Word on the street is BlackBerry will release its long awaited BBM (BlackBerry Messenger) app for iOS and Android this week. Back in the day when BlackBerry ruled supreme–circa 2004–BBM was universally loved. Allowing for instant messaging between BlackBerry devices, the service proved to be easy to use, fast, and (for the most part) secure. Avoiding costly SMS charges, however, was likely the number one reason why users flocked to BBM in droves.
That there is still pent up demand, after all these years, for BBM to be made available on platforms other than BlackBerry is testament to the everlasting love for the product.
BlackBerry has sent out invitations for a press event on September 18th (“To find out how to make every conversation feel like you’re there…”), which is when many are speculating they will announce the BBM app; the company tweeted in August that it had submitted BBM to Apple, and then just a few days teased the faithful again on Twitter with this:
— BlackBerry (@BlackBerry) September 13, 2013
If you are interested in getting the news when it hits, here’s the BBM sign-up form on the BlackBerry web site. Also, their marketing team has rolled out the “#BBM4ALL” marketing campaign which could be a hash tag worth following if you want to get the latest scoop.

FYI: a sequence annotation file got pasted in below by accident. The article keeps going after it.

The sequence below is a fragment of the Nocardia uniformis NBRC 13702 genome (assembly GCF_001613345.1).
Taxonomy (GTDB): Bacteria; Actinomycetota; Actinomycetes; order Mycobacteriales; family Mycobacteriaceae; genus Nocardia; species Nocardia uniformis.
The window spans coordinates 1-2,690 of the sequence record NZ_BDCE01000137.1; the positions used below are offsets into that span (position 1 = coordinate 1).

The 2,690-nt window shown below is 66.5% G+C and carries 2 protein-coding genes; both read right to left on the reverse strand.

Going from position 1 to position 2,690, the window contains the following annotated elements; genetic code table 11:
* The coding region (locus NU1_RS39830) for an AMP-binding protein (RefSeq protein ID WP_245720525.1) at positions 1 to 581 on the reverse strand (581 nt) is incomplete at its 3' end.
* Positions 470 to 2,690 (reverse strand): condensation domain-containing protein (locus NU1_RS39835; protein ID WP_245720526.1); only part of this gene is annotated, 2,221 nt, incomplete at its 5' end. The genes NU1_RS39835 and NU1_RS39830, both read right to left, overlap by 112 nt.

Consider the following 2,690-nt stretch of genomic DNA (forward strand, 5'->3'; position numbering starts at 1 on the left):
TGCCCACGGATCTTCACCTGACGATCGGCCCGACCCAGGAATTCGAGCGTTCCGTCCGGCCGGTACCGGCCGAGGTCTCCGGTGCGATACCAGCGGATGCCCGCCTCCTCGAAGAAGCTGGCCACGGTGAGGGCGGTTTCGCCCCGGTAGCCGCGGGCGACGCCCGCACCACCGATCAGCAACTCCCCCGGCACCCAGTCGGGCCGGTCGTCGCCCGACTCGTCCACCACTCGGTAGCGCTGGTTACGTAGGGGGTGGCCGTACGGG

But, if BMM does hit the Apple App Store and Google Play Store this week it’s going to face competition the likes of which it has never seen before.
This is the App Economy. Today there are hundreds, if not thousands, of apps that offer some sort of messaging service: Handcent, Kik Messenger, IMO, GoSMS, WhatsApp, ICQ, Viber, Skype, and scores of others. It seems like a new messaging or video chat app arrives every other day.
Also, don’t forget, Facebook has its own Messenger feature that is quite popular, “chat heads” and all.
My favorite, Google Voice, is often overlooked. That app, which also allows you to sign up for a virtual phone number, is one of the main reasons I’m loyal to the Android platform (though, not so loyal to my flaky LG-made Nexus 4).
It’s unclear to me what compelling differentiator BBM can offer in today’s crowded marketplace for messaging.
One thing it has going for as I noted is its brand. BBM has a sizeable fanbase. Could it be that BlackBerry gets split up as a company, and the software division, including the BBM app, eventually outperforms its hardware peer?